While a small number of case studies and pre- to post- studies indicate that participation in art therapy is associated with significant improvements on a range of measures for both adults and children, controlled studies – both randomised and non-randomised – give a more mixed picture. (Cooper, 2008, p. 170)
Now my personal discovery has not inspired much personal development, but has provided me with deeper understanding of myself. Now perhaps this deepened understanding will eventually manifest in personality or behaviour change, “ . . . the curious paradox is that when I accept myself as I am, then I change.” (Rogers, 1967, p. 17) Yet this experience has led me to conclude that perhaps, within certain contexts, a little bit of incongruence can go a long way. Making me wary of this way of work because of the surprising power it appears to have.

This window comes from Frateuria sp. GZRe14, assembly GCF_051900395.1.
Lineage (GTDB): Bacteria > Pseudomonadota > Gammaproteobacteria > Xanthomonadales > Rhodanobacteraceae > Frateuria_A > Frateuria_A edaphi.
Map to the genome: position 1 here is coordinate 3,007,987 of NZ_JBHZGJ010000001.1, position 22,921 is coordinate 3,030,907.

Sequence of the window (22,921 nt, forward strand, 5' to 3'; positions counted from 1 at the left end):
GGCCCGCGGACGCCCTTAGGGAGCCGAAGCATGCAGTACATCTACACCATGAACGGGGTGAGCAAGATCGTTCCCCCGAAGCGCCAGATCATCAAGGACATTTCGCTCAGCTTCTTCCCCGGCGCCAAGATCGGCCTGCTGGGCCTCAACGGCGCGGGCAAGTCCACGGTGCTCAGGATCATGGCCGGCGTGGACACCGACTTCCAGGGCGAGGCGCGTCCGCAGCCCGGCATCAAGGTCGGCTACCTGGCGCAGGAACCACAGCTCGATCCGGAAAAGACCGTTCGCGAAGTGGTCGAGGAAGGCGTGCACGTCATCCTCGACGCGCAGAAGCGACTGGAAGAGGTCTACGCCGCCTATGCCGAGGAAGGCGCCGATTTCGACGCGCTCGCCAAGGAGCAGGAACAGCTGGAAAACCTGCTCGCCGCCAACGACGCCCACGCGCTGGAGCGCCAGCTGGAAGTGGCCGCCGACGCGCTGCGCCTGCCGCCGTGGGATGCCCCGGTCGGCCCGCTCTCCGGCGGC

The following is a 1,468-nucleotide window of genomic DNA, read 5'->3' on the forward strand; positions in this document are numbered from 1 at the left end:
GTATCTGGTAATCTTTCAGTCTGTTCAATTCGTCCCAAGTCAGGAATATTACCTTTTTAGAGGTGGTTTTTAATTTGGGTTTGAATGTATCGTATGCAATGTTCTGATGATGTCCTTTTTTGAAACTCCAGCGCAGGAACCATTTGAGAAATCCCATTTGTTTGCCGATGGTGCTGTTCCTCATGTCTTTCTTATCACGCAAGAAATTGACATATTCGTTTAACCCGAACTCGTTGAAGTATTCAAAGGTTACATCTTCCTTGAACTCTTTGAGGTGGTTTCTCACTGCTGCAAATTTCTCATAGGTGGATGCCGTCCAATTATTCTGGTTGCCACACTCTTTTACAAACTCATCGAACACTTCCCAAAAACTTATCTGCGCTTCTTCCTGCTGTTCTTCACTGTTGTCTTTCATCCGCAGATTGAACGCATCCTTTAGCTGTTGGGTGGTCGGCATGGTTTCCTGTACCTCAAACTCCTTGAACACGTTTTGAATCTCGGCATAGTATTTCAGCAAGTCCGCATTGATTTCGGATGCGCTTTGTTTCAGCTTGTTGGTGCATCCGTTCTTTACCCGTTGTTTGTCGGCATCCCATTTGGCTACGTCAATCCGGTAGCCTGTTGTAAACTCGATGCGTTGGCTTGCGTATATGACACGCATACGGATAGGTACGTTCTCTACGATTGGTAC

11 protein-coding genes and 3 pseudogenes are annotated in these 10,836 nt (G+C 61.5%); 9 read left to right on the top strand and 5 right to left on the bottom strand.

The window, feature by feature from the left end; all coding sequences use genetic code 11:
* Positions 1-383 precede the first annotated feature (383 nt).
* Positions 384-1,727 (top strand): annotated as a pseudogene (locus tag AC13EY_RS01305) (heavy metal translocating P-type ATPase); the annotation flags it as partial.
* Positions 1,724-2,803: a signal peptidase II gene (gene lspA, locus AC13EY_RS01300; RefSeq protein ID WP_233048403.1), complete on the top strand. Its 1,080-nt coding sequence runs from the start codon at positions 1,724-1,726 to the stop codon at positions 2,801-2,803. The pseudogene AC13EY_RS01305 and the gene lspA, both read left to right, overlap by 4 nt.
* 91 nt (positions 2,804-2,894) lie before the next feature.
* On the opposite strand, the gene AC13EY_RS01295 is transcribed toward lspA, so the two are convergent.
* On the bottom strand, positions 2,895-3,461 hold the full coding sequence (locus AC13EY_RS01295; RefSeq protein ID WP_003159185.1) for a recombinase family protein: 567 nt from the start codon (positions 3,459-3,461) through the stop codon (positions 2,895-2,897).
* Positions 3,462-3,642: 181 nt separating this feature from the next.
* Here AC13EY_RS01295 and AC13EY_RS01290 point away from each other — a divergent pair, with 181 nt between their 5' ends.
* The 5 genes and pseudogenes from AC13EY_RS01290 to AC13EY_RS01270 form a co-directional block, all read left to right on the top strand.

So creative therapy is about utilising different therapeutic methods that facilitate creative forms of human expression; art work, sand tray work and chair work are just some examples. It could be implied that the core conditions help create an appropriate environment to introduce this type of work, as long as you have the relevant materials that is, or it could be argued that this type of work is an extended manifestation of the core conditions. But it is important to be aware that without a safe and established relationship the client may not be able to genuinely engage with this process. This is concluded from my experience of attempting to facilitate some sand tray work after being advised to by my supervisor. Which is indicative of abandoning the core conditions; to follow advice is to not be present in the real-time development of a relationship, and to not be present is to deny the core conditions their foundation (Cooper et al, 2013). I felt it would have been appropriate to refer this client to another therapist within our service, as she had been abused and victimised by the males within her immediate family. Indicating that the self-resonance she was experiencing within my presence, as a male of a similar age to her cousin, would likely to have been unhelpful. Yet I submitted to the authority I had given my integrative supervisor and regrettably did not share my thoughts around referring this client on; perhaps due to a fear of being perceived incompetent. I blindly followed her advice. And even though utilising the sand tray can be very powerful it would appear that if a client does not feel safe and secure within a relationship, regardless of whether the core conditions are present or not, they are unlikely going to be able to let go of their self-concept and fully engage with the therapeutic process. I had experienced a resistance with this client throughout our therapeutic alliance, and upon reflection and being somewhat analytical, I would conclude that the self-resonance that my client was potentially experiencing may have brought aspects of her spectrum-of-self that stopped her from being open and authentic with me, blocking her from communicating from her true essence. The sand tray work did not cut straight through her defences because I do not believe she felt safe enough to let go of them, indicating the importance of the development of a strong therapeutic alliance before this type of work is facilitated. Ultimately, I feel I let this client down and I believe I should have trusted my own internal locus of evaluation over the advice of my supervisor.